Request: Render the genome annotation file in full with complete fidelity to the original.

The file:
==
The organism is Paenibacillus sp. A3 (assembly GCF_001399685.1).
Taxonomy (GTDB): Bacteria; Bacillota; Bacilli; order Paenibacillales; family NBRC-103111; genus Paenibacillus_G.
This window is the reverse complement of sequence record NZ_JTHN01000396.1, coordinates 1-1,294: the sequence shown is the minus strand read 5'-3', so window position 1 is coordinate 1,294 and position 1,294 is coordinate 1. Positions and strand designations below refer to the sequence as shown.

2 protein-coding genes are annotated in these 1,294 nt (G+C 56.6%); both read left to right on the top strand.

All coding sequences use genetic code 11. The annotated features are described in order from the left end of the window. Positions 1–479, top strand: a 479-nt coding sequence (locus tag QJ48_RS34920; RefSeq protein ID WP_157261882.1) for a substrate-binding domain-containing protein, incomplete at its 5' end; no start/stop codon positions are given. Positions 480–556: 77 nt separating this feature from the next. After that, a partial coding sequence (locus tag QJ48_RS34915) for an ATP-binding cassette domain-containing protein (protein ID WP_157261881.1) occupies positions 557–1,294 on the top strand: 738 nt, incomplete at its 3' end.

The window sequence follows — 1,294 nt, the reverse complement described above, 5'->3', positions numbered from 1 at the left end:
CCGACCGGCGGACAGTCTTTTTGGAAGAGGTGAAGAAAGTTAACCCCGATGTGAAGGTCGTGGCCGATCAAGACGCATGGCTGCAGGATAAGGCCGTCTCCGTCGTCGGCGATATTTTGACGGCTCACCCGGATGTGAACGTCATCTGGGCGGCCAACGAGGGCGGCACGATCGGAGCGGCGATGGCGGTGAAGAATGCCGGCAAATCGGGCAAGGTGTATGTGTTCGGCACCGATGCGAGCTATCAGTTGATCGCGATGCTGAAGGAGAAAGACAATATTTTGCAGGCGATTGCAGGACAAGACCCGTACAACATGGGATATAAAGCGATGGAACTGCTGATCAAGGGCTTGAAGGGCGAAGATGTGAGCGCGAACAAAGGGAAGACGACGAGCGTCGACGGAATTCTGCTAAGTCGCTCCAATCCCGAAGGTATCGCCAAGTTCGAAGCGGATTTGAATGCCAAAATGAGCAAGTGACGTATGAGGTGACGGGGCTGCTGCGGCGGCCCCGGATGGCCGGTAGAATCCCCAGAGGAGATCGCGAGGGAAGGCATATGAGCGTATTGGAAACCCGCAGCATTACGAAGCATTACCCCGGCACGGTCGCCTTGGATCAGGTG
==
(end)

The organism is Paenibacillus sp. A3 (assembly GCF_001399685.1).
Taxonomy (GTDB): Bacteria; Bacillota; Bacilli; order Paenibacillales; family NBRC-103111; genus Paenibacillus_G.
This window is the reverse complement of sequence record NZ_JTHN01000396.1, coordinates 1-1,294: the sequence shown is the minus strand read 5'-3', so window position 1 is coordinate 1,294 and position 1,294 is coordinate 1. Positions and strand designations below refer to the sequence as shown.

2 protein-coding genes are annotated in these 1,294 nt (G+C 56.6%); both read left to right on the top strand.

All coding sequences use genetic code 11. The annotated features are described in order from the left end of the window. Positions 1–479, top strand: a 479-nt coding sequence (locus tag QJ48_RS34920; RefSeq protein ID WP_157261882.1) for a substrate-binding domain-containing protein, incomplete at its 5' end; no start/stop codon positions are given. Positions 480–556: 77 nt separating this feature from the next. After that, a partial coding sequence (locus tag QJ48_RS34915) for an ATP-binding cassette domain-containing protein (protein ID WP_157261881.1) occupies positions 557–1,294 on the top strand: 738 nt, incomplete at its 3' end.

The window sequence follows — 1,294 nt, the reverse complement described above, 5'->3', positions numbered from 1 at the left end:
CCGACCGGCGGACAGTCTTTTTGGAAGAGGTGAAGAAAGTTAACCCCGATGTGAAGGTCGTGGCCGATCAAGACGCATGGCTGCAGGATAAGGCCGTCTCCGTCGTCGGCGATATTTTGACGGCTCACCCGGATGTGAACGTCATCTGGGCGGCCAACGAGGGCGGCACGATCGGAGCGGCGATGGCGGTGAAGAATGCCGGCAAATCGGGCAAGGTGTATGTGTTCGGCACCGATGCGAGCTATCAGTTGATCGCGATGCTGAAGGAGAAAGACAATATTTTGCAGGCGATTGCAGGACAAGACCCGTACAACATGGGATATAAAGCGATGGAACTGCTGATCAAGGGCTTGAAGGGCGAAGATGTGAGCGCGAACAAAGGGAAGACGACGAGCGTCGACGGAATTCTGCTAAGTCGCTCCAATCCCGAAGGTATCGCCAAGTTCGAAGCGGATTTGAATGCCAAAATGAGCAAGTGACGTATGAGGTGACGGGGCTGCTGCGGCGGCCCCGGATGGCCGGTAGAATCCCCAGAGGAGATCGCGAGGGAAGGCATATGAGCGTATTGGAAACCCGCAGCATTACGAAGCATTACCCCGGCACGGTCGCCTTGGATCAGGTG